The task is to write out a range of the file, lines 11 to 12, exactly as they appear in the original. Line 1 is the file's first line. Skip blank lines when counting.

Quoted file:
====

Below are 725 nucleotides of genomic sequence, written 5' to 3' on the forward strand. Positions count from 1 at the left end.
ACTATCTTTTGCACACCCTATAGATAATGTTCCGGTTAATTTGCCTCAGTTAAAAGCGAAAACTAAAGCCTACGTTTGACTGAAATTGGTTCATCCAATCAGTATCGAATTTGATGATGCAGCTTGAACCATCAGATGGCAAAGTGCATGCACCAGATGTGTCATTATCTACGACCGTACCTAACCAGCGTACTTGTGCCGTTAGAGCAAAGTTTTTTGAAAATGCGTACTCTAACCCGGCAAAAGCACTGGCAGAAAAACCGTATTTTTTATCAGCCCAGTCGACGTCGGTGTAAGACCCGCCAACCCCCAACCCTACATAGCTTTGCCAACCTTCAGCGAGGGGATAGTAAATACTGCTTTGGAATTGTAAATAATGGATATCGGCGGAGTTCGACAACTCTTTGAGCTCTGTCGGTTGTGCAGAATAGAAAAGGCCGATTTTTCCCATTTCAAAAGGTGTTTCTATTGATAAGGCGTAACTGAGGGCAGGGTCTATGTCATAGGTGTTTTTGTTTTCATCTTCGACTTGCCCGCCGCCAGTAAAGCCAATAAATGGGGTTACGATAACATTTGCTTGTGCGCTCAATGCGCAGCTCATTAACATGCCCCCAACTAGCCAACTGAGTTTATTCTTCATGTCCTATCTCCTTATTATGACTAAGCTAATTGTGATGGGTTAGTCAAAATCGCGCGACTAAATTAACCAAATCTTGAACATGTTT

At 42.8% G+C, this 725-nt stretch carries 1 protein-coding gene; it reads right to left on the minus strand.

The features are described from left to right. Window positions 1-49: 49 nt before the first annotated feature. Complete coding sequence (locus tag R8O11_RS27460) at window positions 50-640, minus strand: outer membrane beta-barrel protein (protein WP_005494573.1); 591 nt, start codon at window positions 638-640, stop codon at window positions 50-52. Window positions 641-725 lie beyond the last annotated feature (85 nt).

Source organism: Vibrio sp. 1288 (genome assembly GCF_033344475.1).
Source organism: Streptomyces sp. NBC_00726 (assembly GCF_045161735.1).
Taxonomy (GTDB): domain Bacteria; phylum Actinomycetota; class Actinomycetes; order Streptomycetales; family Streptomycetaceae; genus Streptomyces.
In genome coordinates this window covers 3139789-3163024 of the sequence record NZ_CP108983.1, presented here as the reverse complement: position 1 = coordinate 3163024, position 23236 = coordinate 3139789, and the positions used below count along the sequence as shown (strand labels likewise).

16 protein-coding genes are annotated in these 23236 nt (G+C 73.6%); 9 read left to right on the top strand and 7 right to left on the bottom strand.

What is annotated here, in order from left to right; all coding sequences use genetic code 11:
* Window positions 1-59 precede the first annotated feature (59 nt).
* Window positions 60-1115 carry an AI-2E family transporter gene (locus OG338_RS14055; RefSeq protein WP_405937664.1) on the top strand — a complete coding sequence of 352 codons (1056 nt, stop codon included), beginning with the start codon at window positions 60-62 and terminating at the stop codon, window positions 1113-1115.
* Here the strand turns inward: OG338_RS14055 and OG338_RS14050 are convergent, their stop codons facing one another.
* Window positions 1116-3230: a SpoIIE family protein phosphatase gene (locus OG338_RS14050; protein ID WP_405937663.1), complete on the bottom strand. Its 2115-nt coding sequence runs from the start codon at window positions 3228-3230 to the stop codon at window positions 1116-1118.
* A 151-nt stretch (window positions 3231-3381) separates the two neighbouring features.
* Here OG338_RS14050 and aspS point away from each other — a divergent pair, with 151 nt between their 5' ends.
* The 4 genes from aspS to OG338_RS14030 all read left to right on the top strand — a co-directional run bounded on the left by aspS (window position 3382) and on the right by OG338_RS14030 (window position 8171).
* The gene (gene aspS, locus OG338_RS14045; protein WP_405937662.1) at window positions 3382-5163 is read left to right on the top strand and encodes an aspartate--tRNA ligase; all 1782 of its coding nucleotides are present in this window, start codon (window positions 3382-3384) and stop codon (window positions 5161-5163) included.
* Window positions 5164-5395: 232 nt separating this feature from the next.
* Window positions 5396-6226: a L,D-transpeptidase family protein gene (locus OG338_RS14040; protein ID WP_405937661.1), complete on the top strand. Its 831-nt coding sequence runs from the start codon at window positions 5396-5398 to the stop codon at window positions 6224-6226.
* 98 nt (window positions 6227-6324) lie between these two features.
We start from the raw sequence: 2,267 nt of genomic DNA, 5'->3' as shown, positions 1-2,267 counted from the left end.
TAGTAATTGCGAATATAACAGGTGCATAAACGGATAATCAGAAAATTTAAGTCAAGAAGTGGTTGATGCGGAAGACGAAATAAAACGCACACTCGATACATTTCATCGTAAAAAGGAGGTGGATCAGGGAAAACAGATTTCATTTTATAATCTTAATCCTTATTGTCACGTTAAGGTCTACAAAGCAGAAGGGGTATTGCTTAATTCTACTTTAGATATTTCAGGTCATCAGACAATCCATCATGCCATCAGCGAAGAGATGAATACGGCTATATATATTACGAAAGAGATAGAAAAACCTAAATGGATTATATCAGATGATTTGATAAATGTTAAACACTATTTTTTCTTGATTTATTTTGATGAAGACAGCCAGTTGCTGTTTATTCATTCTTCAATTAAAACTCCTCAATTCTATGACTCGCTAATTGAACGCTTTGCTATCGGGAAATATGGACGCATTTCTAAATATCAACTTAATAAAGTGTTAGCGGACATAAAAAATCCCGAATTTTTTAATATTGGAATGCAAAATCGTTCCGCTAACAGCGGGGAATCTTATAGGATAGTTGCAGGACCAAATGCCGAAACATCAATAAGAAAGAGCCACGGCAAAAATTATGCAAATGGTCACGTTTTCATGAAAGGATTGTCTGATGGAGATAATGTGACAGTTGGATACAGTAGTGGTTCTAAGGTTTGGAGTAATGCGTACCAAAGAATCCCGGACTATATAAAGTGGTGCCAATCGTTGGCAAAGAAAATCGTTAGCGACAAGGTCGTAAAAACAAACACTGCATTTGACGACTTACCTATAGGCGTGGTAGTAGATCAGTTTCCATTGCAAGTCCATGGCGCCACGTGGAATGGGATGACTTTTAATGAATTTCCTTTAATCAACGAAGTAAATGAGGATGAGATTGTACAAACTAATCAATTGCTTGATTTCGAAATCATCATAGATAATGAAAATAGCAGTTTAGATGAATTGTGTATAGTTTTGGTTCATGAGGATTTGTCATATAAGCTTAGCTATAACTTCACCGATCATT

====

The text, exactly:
* Window positions 1-59 precede the first annotated feature (59 nt).
* Window positions 60-1115 carry an AI-2E family transporter gene (locus OG338_RS14055; RefSeq protein WP_405937664.1) on the top strand — a complete coding sequence of 352 codons (1056 nt, stop codon included), beginning with the start codon at window positions 60-62 and terminating at the stop codon, window positions 1113-1115.